The sins of the fathers . . . and ours
by Ken Myers
In March 1940, C. S. Lewis wrote a column in The Guardian titled “Dangers of National Repentance.” England had only recently entered the Second World War, and a number of young Anglican intellectuals were urging their fellow citizens to recognize penitently the extent to which England and other enemies of Germany in the war of 1914–1918 had created the conditions that gave rise to this new conflict. Lewis — who had been wounded in the Great War and whose brother Warnie was at the time of the column’s composition stationed in France — perceived a perilous temptation presented by activists eager to repent on behalf of their elders.
“The first and fatal charm of national repentance is . . . the encouragement it gives us to turn from the bitter task of repenting our own sins to the congenial one of bewailing — but, first, of denouncing — the conduct of others. If it were clear to the young that this is what he is doing, no doubt he would remember the law of charity. Unfortunately the very terms in which national repentance is recommended to him conceal its true nature. By a dangerous figure of speech, he calls the Government not ‘they’ but ‘we’. And since, as penitents, we are not encouraged to be charitable to our own sins, nor to give ourselves the benefit of any doubt, a Government which is called ‘we’ is ipso facto placed beyond the sphere of charity or even of justice. You can say anything you please about it. You can indulge in the popular vice of detraction without restraint, and yet feel all the time that you are practicing contrition. A group of such young penitents will say, ‘Let us repent our national sins’; what they mean is, ‘Let us attribute to our neighbour (even our Christian neighbour) in the Cabinet, whenever we disagree with him, every abominable motive that Satan can suggest to our fancy.’ . . .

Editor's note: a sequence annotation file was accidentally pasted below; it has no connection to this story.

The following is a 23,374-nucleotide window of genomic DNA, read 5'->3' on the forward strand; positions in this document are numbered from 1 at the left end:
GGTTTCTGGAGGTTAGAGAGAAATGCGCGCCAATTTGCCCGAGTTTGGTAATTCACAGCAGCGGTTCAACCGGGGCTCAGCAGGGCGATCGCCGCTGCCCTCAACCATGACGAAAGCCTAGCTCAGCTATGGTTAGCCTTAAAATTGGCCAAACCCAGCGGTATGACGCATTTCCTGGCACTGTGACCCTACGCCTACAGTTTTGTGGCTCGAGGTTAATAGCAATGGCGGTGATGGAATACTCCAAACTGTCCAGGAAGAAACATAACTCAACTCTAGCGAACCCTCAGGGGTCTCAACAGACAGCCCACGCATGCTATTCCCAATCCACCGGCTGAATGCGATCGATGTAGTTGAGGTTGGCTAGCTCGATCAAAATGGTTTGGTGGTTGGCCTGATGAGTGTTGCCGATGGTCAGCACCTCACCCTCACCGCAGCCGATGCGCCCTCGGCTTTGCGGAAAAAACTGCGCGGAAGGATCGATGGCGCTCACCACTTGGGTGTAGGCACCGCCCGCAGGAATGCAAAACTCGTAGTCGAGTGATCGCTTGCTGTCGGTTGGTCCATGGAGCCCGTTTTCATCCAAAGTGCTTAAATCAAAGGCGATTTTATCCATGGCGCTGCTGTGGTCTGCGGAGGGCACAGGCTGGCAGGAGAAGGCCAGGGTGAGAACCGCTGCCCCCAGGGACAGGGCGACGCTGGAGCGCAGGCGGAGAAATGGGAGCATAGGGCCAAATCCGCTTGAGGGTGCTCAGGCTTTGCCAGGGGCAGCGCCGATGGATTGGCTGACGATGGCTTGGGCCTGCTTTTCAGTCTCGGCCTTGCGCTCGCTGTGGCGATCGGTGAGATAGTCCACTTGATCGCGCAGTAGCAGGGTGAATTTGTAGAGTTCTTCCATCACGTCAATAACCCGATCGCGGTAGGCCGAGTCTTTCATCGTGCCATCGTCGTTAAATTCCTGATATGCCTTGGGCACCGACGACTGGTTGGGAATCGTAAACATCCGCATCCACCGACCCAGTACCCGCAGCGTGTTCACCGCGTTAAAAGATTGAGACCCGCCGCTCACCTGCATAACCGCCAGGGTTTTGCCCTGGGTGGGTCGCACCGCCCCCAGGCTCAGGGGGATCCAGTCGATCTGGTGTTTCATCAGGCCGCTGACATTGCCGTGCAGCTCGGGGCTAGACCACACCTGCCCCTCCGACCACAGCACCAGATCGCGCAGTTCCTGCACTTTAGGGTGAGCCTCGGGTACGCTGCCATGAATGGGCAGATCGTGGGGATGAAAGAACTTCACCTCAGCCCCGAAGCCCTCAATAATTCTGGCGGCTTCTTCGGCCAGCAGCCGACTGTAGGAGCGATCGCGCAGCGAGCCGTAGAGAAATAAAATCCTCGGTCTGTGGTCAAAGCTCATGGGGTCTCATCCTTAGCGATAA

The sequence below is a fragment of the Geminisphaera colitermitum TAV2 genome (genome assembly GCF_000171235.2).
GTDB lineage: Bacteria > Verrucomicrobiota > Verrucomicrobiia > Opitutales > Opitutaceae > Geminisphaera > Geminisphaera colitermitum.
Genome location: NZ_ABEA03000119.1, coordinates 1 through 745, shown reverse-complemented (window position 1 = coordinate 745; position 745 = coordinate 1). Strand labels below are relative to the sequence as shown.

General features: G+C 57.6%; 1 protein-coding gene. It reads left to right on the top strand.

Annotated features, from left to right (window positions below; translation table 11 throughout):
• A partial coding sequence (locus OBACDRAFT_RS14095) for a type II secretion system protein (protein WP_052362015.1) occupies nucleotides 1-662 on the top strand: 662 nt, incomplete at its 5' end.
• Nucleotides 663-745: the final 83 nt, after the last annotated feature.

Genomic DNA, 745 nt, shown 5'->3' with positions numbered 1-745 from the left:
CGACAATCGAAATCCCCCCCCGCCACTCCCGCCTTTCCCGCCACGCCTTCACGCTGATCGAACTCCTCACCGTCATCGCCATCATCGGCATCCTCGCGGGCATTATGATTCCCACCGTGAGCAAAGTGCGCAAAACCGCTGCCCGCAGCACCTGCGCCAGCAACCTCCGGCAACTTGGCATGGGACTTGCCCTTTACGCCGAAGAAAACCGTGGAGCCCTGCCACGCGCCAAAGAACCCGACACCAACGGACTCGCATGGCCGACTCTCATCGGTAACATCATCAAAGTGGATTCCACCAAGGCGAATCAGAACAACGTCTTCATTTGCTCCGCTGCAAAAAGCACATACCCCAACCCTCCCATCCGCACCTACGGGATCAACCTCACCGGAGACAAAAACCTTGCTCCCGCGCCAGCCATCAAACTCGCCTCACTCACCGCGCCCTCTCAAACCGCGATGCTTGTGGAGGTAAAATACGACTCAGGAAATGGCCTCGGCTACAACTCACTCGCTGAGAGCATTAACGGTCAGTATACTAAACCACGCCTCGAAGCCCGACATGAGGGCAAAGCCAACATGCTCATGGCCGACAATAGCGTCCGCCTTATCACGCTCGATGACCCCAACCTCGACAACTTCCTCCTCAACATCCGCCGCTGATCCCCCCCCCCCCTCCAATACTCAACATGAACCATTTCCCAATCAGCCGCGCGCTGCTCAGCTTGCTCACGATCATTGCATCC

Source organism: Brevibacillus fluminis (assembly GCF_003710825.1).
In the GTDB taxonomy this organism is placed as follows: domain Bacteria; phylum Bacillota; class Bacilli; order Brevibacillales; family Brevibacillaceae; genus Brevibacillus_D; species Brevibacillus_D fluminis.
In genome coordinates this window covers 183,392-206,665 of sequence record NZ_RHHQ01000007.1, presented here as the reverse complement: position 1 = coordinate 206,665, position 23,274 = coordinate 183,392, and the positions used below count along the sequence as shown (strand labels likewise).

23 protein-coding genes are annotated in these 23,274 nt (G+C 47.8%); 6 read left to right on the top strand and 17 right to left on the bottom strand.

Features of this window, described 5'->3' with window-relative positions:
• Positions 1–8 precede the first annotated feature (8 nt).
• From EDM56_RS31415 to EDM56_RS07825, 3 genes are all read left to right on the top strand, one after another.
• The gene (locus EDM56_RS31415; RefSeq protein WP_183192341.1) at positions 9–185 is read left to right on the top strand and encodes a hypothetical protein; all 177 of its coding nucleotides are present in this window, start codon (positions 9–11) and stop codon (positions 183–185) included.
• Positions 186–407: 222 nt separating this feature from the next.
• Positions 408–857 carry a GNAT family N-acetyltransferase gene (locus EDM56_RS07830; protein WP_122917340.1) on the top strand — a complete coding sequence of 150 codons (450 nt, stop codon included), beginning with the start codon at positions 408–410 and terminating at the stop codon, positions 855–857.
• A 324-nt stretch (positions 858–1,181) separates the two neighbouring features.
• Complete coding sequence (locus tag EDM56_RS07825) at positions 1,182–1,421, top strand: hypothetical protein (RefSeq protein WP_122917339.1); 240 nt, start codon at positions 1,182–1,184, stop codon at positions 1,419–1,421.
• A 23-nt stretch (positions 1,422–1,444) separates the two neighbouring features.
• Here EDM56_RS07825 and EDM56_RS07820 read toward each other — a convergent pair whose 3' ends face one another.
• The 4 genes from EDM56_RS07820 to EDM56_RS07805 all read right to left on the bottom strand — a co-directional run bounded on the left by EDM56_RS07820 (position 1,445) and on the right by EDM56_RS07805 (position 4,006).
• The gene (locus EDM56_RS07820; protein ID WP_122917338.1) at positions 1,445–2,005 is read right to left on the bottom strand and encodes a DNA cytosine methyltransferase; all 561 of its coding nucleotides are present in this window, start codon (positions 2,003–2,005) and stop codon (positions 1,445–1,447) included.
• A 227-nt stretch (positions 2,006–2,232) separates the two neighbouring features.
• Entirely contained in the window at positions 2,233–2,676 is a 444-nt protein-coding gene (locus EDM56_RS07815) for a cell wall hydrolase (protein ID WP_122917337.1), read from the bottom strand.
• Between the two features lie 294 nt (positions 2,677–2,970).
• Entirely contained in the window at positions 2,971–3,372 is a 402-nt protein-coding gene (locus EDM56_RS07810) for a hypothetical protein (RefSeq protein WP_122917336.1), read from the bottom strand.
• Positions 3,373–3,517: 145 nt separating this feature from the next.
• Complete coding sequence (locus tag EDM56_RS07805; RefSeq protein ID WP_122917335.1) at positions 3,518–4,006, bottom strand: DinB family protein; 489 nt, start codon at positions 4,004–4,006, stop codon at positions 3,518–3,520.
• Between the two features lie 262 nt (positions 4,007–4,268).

“Is it not, then, the duty of the Church to preach national repentance? I think it is. But the office — like many others — can be profitably discharged only by those who discharge it with reluctance. We know that a man may have to ‘hate’ his mother for the Lord’s sake. The sight of a Christian rebuking his mother, though tragic, may be edifying; but only if we are quite sure that he has been a good son and that, in his rebuke, spiritual zeal is triumphing, not without agony, over strong natural affection. The moment there is reason to suspect that he enjoys rebuking her — that he believes himself to be rising above the natural level while he is still, in reality, groveling before it in the unnatural — the spectacle becomes merely disgusting.”
— from “Dangers of National Repentance” in God in the Dock: Essays on Theology and Ethics (Eerdmans, 1970)
Note: A reading of this essay by C. S. Lewis is available here.